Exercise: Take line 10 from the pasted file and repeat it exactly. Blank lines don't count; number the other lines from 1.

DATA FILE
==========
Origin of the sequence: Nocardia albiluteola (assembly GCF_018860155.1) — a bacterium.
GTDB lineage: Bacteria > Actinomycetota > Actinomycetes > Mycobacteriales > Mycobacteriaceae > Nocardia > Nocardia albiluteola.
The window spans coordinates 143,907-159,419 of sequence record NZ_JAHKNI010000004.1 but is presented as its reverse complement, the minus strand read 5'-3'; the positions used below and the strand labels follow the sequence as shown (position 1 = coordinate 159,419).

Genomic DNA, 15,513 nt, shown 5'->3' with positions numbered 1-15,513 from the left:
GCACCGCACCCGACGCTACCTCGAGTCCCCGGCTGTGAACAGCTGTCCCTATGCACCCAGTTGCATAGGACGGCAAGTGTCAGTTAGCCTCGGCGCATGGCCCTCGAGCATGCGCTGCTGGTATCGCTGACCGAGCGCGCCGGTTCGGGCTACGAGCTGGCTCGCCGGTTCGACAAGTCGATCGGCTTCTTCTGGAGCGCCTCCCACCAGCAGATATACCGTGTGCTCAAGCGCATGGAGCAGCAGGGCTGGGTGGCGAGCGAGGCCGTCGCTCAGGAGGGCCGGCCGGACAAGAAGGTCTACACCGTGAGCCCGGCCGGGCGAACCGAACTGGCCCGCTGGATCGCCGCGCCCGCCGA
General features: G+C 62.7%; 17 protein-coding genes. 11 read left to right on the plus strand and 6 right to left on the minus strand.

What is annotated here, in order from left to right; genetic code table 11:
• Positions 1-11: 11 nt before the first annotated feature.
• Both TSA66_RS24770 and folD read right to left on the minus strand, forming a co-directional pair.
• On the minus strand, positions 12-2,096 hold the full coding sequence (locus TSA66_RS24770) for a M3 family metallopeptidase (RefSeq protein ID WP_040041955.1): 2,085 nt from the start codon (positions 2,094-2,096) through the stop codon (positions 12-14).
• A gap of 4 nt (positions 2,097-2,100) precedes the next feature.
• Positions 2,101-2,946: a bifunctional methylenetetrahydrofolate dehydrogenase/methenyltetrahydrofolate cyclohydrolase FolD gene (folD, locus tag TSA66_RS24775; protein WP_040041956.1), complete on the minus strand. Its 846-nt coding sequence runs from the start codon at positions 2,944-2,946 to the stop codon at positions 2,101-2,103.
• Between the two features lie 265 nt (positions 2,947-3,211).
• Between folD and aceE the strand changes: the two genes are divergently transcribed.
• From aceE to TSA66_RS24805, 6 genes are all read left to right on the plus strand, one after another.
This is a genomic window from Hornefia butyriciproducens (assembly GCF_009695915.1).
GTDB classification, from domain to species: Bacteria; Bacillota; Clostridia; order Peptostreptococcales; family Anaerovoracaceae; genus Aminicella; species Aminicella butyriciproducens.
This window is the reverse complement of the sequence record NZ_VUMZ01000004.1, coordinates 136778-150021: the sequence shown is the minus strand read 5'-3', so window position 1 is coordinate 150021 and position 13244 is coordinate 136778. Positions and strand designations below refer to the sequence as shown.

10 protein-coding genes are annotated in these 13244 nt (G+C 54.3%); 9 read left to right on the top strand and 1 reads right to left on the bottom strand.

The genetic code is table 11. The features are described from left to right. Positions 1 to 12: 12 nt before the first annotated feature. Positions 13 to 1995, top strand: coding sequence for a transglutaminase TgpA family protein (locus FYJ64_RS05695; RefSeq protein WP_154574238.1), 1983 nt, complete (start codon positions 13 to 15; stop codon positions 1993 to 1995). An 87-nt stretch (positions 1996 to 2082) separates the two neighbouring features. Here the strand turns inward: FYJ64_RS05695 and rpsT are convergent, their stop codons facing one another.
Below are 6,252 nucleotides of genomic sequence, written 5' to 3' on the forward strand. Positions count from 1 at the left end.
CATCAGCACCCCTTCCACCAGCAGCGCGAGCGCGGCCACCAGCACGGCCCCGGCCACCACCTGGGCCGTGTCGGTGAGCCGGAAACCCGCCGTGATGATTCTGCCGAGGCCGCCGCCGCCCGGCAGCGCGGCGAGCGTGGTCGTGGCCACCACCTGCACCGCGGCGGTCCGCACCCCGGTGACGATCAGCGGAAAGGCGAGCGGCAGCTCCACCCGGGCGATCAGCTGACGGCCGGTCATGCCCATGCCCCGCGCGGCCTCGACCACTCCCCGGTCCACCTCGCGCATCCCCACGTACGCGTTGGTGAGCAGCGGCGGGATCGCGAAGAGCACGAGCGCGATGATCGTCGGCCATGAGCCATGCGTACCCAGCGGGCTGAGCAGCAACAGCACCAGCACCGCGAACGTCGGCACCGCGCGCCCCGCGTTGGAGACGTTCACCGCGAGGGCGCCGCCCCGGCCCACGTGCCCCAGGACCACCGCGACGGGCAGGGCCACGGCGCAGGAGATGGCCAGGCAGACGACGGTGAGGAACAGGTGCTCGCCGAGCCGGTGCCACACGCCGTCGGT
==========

• On the minus strand, positions 12-2,096 hold the full coding sequence (locus TSA66_RS24770) for a M3 family metallopeptidase (RefSeq protein ID WP_040041955.1): 2,085 nt from the start codon (positions 2,094-2,096) through the stop codon (positions 12-14).